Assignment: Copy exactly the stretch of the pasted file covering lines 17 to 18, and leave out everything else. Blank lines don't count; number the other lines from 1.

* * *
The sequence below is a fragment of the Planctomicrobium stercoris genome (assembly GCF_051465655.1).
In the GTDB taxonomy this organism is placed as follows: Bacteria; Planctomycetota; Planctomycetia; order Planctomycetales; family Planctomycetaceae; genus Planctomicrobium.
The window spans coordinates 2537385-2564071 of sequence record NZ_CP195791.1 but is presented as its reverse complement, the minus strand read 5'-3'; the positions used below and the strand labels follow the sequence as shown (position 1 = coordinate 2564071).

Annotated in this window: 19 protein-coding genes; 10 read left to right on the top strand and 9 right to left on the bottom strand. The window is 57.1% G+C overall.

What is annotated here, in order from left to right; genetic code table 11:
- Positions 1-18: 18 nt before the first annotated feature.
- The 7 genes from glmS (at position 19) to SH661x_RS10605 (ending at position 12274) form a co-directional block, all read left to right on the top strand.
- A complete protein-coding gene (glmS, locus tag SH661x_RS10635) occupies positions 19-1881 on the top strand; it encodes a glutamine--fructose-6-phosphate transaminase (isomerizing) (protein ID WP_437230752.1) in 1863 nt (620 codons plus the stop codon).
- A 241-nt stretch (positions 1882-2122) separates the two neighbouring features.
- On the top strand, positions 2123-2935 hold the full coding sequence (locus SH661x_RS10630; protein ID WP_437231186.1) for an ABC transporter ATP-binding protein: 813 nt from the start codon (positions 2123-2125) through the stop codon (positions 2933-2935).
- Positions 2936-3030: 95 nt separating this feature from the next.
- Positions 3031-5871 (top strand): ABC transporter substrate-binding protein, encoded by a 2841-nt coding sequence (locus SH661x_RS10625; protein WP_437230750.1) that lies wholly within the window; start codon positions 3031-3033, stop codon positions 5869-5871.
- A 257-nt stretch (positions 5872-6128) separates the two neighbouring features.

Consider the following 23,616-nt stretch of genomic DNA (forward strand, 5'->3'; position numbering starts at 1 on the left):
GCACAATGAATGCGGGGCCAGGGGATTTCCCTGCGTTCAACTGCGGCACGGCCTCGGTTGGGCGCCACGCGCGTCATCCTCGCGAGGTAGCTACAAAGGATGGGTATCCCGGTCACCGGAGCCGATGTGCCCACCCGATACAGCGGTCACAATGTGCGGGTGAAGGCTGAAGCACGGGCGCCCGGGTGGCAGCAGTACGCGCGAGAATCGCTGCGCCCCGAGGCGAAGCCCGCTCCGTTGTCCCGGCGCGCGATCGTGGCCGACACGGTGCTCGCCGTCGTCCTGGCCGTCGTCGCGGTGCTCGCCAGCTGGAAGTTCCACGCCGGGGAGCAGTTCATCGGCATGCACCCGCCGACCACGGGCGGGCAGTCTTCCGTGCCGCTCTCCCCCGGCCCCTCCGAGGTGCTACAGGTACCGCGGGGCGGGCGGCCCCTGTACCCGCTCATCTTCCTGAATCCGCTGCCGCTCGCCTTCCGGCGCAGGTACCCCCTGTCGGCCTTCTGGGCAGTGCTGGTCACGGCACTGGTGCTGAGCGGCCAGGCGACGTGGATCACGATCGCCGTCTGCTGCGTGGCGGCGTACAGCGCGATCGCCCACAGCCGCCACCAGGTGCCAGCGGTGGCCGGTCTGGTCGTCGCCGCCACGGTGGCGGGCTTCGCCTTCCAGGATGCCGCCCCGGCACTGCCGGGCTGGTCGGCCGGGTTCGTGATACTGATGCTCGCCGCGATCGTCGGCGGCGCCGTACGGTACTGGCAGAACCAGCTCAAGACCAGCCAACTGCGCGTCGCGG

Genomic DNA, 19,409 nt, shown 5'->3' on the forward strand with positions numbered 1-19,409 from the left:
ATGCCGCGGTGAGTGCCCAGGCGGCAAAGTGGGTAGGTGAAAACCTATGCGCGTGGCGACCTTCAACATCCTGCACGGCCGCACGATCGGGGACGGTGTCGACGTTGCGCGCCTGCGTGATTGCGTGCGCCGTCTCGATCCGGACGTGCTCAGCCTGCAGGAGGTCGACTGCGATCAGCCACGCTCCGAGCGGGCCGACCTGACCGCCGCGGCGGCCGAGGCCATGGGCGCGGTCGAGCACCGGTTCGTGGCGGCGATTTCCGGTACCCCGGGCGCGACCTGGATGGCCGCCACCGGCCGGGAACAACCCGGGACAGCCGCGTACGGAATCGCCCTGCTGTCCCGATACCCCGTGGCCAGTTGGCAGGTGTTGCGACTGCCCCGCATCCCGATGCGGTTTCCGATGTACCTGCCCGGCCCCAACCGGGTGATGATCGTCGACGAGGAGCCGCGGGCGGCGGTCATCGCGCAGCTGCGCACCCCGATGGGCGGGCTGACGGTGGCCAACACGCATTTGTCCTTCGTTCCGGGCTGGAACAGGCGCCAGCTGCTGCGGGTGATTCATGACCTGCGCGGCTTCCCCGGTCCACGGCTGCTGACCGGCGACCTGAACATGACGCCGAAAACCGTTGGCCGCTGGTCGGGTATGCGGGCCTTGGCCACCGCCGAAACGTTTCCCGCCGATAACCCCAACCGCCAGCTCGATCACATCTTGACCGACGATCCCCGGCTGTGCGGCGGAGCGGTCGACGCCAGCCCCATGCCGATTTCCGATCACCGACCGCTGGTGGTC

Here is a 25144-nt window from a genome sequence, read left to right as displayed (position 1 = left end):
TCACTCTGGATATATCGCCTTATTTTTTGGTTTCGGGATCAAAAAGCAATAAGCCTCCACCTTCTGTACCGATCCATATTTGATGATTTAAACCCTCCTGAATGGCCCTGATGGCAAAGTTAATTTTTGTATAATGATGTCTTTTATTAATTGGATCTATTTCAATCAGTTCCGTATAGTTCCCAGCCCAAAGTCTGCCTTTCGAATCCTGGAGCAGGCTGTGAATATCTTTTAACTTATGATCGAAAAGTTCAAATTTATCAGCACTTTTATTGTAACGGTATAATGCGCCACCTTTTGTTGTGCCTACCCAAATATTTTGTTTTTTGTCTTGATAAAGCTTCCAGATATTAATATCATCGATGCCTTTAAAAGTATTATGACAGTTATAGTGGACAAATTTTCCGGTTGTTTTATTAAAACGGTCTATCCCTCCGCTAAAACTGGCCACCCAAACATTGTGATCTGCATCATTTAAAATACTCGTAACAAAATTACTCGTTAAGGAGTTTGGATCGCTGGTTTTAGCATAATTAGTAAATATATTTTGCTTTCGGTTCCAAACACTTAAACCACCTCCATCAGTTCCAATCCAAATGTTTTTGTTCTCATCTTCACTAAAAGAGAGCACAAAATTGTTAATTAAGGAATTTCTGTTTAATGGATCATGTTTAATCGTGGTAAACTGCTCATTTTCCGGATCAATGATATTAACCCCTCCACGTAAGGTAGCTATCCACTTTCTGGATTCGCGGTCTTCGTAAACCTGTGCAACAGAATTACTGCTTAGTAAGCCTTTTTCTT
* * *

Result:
ATGCCGCGGTGAGTGCCCAGGCGGCAAAGTGGGTAGGTGAAAACCTATGCGCGTGGCGACCTTCAACATCCTGCACGGCCGCACGATCGGGGACGGTGTCGACGTTGCGCGCCTGCGTGATTGCGTGCGCCGTCTCGATCCGGACGTGCTCAGCCTGCAGGAGGTCGACTGCGATCAGCCACGCTCCGAGCGGGCCGACCTGACCGCCGCGGCGGCCGAGGCCATGGGCGCGGTCGAGCACCGGTTCGTGGCGGCGATTTCCGGTACCCCGGGCGCGACCTGGATGGCCGCCACCGGCCGGGAACAACCCGGGACAGCCGCGTACGGAATCGCCCTGCTGTCCCGATACCCCGTGGCCAGTTGGCAGGTGTTGCGACTGCCCCGCATCCCGATGCGGTTTCCGATGTACCTGCCCGGCCCCAACCGGGTGATGATCGTCGACGAGGAGCCGCGGGCGGCGGTCATCGCGCAGCTGCGCACCCCGATGGGCGGGCTGACGGTGGCCAACACGCATTTGTCCTTCGTTCCGGGCTGGAACAGGCGCCAGCTGCTGCGGGTGATTCATGACCTGCGCGGCTTCCCCGGTCCACGGCTGCTGACCGGCGACCTGAACATGACGCCGAAAACCGTTGGCCGCTGGTCGGGTATGCGGGCCTTGGCCACCGCCGAAACGTTTCCCGCCGATAACCCCAACCGCCAGCTCGATCACATCTTGACCGACGATCCCCGGCTGTGCGGCGGAGCGGTCGACGCCAGCCCCATGCCGATTTCCGATCACCGACCGCTGGTGGTC

Here is a 25144-nt window from a genome sequence, read left to right as displayed (position 1 = left end):